Keith Kelly talks to CLIL head of department Andreas Baernthaler about his substantial teaching experience and his thoughts on classroom resources and the future of CLIL in Austria.

An image of Andreas Baernthaler

Can you tell our readers in a few words who you are and what you do?
I work as a teacher of English, History, Civics Education and Public Communications (communication in electronic networks) for an upper secondary technical and vocational college for electronics and informatics in Upper Austria. I also work for CEBS (Center fuer Berufsbezogene Sprachen) which is the language competence centre for the vocational sector within the Austrian Ministry of Education, Arts and Culture. Within CEBS, I am in charge of the CLIL department which has been running for the last three years.

How and when did you become involved in CLIL?
I got into CLIL as a result of my own subject teaching background. Before teaching in schools I was in adult education as a language trainer, mainly for people from the chemical industries, the transport business and information technology. This is where I got in contact with profession-oriented English for the first time. I felt very ill-equipped for this as University didn't prepare for this kind of work at all. Then I moved to schools and started in a commercial college, followed by a technical college for automotive engineering, then to electronics and informatics. It was here that I got involved in a number of EU projects which were, by and large, projects with a focus on the use of English as a working language. This brought me in touch with colleges in Finland, Sweden, the Netherlands and Italy, and this is where my interest in CLIL was raised.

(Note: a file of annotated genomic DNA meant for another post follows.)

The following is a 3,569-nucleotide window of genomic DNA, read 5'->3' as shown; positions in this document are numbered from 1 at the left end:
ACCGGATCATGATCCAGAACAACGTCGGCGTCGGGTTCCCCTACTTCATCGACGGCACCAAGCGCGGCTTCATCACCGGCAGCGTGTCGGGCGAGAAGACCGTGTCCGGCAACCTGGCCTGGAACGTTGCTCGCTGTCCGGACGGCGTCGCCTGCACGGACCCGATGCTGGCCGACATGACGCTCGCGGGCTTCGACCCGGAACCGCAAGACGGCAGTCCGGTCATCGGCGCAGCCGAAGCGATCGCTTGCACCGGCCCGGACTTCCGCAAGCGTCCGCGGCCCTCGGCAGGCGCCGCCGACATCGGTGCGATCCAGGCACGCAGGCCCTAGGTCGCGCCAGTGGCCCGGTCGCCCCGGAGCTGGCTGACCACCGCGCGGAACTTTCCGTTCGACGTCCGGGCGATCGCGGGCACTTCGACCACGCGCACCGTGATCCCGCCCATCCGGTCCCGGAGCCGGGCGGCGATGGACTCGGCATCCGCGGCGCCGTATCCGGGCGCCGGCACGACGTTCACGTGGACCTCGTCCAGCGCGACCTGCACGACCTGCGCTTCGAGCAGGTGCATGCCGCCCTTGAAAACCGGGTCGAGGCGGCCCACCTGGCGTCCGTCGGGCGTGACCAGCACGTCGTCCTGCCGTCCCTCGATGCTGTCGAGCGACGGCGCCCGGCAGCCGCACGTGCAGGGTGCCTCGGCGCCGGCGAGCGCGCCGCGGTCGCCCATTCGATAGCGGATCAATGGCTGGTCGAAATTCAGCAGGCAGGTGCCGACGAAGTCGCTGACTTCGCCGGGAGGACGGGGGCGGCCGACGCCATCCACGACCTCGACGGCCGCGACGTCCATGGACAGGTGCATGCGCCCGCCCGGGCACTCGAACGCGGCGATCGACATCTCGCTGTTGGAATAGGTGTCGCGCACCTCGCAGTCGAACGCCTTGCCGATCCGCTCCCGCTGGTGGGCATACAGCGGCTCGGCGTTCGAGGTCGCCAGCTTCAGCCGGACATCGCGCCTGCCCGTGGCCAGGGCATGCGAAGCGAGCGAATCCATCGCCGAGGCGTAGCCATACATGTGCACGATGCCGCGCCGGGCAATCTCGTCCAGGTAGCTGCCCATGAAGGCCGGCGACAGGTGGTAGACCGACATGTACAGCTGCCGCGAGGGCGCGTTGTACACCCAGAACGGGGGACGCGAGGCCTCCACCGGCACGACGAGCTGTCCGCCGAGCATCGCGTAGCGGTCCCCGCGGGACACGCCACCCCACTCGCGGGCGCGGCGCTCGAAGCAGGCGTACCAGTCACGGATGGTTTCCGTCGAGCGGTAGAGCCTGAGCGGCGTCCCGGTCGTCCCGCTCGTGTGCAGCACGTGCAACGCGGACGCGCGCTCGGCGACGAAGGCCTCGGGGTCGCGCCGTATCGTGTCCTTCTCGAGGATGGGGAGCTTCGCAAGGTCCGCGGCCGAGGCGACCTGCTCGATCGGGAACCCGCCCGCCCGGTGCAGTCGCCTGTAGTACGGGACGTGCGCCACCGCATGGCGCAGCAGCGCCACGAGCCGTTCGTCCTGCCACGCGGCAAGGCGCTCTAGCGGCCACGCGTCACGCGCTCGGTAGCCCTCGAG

What are the main problems and challenges for teachers working in content and language integration?
I feel that the main problem for teachers is finding suitable materials. For those who don't have a language teaching background, there is the added challenge of methodology and identifying the kind of elements of language teaching you'll need when doing 'real' CLIL. Many teachers try to find pre-prepared materials and if they can't find them they produce their own materials – this is where they spend most of their time.

If teachers are spending so much time creating their own materials, does this mean that the books available in Austria aren't really meeting the needs of teachers?
Most of the material that's available is for general subjects, say, Geography or History, bits of sciences, is for lower secondary schools. When it comes to engineering subjects or sciences at upper secondary level there are no real CLIL books available. Teachers do try to get hold of books from the UK or the US but they find that the books are not CLIL books. That's the next step, and the teachers still have a lot to do to adapt the native speaker resources.

Are you optimistic that we'll see publishers producing more CLIL books for subjects in Austria and elsewhere?